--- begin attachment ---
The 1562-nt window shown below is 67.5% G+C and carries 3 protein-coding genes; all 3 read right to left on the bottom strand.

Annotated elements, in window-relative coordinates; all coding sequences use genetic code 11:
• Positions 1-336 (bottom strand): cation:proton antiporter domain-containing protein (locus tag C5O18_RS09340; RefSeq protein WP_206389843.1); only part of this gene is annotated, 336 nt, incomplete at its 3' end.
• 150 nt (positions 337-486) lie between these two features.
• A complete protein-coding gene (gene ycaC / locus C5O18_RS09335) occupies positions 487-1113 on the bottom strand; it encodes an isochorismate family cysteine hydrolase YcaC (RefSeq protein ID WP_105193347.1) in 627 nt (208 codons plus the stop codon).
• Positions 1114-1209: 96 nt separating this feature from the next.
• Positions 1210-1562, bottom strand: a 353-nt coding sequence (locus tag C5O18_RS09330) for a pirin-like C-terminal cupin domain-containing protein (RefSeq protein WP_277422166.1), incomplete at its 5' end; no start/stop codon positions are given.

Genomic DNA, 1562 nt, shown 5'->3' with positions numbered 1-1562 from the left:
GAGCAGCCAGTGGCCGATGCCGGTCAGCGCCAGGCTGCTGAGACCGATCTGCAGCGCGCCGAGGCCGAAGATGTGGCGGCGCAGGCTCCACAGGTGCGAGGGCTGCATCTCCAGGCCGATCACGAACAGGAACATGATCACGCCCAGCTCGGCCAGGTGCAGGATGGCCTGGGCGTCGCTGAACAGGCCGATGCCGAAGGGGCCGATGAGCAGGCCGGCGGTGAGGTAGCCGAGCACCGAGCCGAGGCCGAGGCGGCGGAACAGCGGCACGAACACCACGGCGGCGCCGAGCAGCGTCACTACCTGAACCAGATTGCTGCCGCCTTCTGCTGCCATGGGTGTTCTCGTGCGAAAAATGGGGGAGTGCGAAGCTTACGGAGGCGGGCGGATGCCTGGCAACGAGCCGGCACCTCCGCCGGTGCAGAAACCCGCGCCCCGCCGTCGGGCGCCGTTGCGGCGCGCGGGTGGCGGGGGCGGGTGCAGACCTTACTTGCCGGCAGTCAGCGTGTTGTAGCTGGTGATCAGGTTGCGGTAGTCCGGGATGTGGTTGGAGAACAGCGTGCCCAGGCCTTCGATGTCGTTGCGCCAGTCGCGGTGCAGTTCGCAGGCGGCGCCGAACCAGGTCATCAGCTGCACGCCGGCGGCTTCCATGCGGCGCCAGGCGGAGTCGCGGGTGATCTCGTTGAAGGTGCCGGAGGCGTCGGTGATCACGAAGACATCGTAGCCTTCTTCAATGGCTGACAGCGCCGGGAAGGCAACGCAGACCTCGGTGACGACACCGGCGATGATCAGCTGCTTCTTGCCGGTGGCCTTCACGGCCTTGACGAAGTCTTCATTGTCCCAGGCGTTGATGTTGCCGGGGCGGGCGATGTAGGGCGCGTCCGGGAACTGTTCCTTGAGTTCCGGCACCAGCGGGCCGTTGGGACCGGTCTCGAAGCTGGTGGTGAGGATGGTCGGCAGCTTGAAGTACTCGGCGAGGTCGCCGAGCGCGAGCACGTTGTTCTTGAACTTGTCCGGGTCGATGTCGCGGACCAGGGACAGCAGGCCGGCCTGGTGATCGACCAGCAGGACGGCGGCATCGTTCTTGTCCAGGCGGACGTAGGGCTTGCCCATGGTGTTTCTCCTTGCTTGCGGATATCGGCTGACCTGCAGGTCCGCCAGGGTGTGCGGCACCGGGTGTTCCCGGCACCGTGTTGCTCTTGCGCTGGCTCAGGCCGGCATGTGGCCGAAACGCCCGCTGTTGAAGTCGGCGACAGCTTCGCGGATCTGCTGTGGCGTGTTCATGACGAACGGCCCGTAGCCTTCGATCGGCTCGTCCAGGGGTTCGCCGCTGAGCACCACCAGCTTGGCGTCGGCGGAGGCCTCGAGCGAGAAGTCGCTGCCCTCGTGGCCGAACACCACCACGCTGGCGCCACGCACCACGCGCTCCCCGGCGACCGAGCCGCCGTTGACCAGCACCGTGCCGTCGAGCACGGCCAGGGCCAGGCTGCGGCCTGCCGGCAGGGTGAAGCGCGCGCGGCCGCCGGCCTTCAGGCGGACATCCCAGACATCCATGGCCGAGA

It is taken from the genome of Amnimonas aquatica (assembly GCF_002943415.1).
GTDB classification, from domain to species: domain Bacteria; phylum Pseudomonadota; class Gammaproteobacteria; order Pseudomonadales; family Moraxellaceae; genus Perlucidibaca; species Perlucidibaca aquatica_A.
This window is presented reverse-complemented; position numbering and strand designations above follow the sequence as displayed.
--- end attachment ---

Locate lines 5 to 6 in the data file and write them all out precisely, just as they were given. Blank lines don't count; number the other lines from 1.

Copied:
• A complete protein-coding gene (gene ycaC / locus C5O18_RS09335) occupies positions 487-1113 on the bottom strand; it encodes an isochorismate family cysteine hydrolase YcaC (RefSeq protein ID WP_105193347.1) in 627 nt (208 codons plus the stop codon).
• Positions 1114-1209: 96 nt separating this feature from the next.